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Nurse Career

Nurse Career

 

 A Nursing Career is a Path with Many Choices

 

Nursing is as historic and honorable a profession as you can find.  Since medical treatment has become more than a guessing game, nurses have been an integral part of it.  The doctor makes the diagnosis, prescribes treatment, and the nurse makes it happen.  As medicine has grown in complexity, so have the options in a nursing career.  The Canadian Nursing Association, for example, provides certification for no fewer than seventeen specialties within the category of nursing.  A nursing career can take you in many medical directions; while a career as a nurse practitioner will take you as close as you can get to being an M.D. without going to medical school.

 

The choices in a nursing career relate to one or more patient care specialties. Category divisions are roughly defined but generally relate to the type of facility; the area of the body; the population (i.e. children, the elderly) or a particular disease. RNs may combine specialties from more than one area—for example, pediatric oncology or cardiac emergency—depending on personal interest and employer needs.

 

Advanced Nursing Careers

 

Most RNs work as staff nurses, providing critical health care services in hospitals, clinics and similar settings.  However, some RNs opt for additional training and develop nursing careers as advanced practice nurses, who often are considered primary health care practitioners.  A nurse practitioner is an RN who has undergone additional training and is certified to act as a primary care giver in many instances.  Nurse practitioners are also licensed to prescribe certain types of medication. The most common areas of specialty for nurse practitioners are family practice, women’s health and pediatrics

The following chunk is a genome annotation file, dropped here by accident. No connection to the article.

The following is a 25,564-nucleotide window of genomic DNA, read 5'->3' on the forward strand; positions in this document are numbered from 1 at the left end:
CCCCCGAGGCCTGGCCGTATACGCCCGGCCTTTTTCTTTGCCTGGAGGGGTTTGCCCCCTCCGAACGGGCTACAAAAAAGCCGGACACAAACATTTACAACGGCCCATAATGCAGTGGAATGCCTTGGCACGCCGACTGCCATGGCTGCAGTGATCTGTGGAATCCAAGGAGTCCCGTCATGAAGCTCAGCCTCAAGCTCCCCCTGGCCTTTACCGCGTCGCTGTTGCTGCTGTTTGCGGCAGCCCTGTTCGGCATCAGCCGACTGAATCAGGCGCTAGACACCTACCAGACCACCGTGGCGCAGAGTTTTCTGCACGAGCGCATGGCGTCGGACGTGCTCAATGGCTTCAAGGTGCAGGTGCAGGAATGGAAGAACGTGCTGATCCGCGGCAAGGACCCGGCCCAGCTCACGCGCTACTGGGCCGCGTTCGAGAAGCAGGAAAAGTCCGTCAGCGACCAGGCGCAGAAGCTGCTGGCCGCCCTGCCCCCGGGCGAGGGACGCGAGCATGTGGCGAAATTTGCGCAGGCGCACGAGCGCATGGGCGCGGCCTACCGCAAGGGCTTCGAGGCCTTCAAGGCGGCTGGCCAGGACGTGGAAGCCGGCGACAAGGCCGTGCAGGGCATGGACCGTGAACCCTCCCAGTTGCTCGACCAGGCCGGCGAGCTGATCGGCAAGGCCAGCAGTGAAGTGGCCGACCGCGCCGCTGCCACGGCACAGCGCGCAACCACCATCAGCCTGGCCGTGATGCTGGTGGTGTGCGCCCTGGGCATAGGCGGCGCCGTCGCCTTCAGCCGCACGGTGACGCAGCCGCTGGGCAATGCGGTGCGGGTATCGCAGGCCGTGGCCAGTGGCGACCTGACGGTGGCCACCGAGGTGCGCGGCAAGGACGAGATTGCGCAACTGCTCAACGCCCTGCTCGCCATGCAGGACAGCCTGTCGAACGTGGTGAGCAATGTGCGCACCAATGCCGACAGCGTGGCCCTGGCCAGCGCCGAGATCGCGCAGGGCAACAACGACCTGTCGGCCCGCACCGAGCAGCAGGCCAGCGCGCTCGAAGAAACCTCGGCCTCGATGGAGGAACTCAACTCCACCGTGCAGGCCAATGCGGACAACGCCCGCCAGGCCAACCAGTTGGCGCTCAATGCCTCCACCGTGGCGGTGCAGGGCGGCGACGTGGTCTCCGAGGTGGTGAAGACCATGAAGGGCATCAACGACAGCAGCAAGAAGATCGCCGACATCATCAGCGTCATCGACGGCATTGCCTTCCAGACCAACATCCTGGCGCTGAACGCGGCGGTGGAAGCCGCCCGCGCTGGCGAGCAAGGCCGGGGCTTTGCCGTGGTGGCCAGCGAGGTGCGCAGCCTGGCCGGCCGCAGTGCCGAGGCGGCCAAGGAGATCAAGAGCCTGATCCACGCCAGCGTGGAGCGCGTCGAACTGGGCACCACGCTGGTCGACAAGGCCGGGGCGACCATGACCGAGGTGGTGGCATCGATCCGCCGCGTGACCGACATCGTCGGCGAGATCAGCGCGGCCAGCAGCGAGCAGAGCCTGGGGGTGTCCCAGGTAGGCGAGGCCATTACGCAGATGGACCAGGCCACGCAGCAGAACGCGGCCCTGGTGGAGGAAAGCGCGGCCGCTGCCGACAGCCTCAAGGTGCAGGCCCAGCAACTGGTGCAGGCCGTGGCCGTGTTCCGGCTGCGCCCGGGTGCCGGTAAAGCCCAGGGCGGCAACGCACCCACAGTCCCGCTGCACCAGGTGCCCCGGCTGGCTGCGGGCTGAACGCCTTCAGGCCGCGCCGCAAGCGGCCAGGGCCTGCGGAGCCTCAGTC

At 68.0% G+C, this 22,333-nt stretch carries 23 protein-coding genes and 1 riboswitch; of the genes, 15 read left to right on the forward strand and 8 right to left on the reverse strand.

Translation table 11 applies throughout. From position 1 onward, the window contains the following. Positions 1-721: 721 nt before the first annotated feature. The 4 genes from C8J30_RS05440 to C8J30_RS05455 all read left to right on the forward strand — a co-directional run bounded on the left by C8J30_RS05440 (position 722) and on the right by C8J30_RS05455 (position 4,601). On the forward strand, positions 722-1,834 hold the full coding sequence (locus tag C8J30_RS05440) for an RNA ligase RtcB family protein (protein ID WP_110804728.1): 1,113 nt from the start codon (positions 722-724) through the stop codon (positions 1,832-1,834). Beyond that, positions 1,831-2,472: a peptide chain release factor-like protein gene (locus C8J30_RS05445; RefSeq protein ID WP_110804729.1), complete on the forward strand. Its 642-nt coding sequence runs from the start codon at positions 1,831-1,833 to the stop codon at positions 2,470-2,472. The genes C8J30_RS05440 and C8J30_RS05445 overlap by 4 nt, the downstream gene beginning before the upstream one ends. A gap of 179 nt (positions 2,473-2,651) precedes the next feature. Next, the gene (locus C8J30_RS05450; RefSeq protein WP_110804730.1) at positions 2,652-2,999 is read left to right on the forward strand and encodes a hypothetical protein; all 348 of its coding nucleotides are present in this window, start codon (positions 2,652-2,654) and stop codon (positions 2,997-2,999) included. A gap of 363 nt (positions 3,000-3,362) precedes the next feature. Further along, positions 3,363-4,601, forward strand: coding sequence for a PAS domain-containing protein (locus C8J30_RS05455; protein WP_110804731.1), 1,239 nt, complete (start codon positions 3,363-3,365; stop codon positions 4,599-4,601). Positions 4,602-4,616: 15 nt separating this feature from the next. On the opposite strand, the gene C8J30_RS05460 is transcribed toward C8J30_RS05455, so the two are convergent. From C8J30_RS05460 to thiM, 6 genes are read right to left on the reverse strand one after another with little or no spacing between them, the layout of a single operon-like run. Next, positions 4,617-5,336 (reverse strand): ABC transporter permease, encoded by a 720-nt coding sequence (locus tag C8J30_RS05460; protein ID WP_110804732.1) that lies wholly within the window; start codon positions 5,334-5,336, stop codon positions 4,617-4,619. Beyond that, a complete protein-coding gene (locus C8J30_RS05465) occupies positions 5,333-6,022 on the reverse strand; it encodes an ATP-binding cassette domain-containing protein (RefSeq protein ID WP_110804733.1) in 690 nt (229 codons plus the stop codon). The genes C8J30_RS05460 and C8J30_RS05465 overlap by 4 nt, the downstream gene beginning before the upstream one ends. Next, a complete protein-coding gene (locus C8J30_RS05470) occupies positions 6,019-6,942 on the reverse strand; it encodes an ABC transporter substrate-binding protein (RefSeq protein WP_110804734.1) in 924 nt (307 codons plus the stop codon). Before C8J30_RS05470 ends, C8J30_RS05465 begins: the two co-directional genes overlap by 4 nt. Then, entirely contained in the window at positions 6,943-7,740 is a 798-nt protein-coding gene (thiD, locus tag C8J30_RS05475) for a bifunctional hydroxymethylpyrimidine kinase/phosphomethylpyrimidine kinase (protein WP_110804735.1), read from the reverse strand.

Clinical nurse specialists provide direct patient care and expert consultations in one of many of the nursing specialties such as those listed above.  There is a special training and nurse career course in anesthesiology.  Nurse anesthetists administer anesthesia, monitor patient’s vital signs during surgery, and provide post-anesthesia care.  

Nursing Careers and Education

 

Many Registered Nurses begin their careers as Nurse's Aides or Licensed Vocational Nurses.  Those are two positions that do not require extensive training.  People holding credentials in those vocations provide the less skilled services in a hospital or clinic setting; many of them work in assisted living facilities or as day care personnel for people who are elderly or incapacitated by an injury. 

 

A Registered Nurse can gain certification through training provided at the technical school level or with an associate's college degree.  Training for nursing - that is, the ability to pass the certification exam - and college degrees do not always coincide. There are bachelor degree programs that are designed to prepare the student for a nursing career. 

 

Making the Most of your Nursing Career

 

Increasingly, people in pursuit of nursing careers choose to take the time to obtain the baccalaureate because it opens the door to specialization and advanced forms of nursing.  So many RNs are going back to school while they are working to obtain a bachelor's that many schools offer programs designed to lead from an RN to a bachelor's degree.  Kaplan University is one of them.  From that point, specialization in work as a nurse practitioner, a clinical specialist or even nurse management is within reach.

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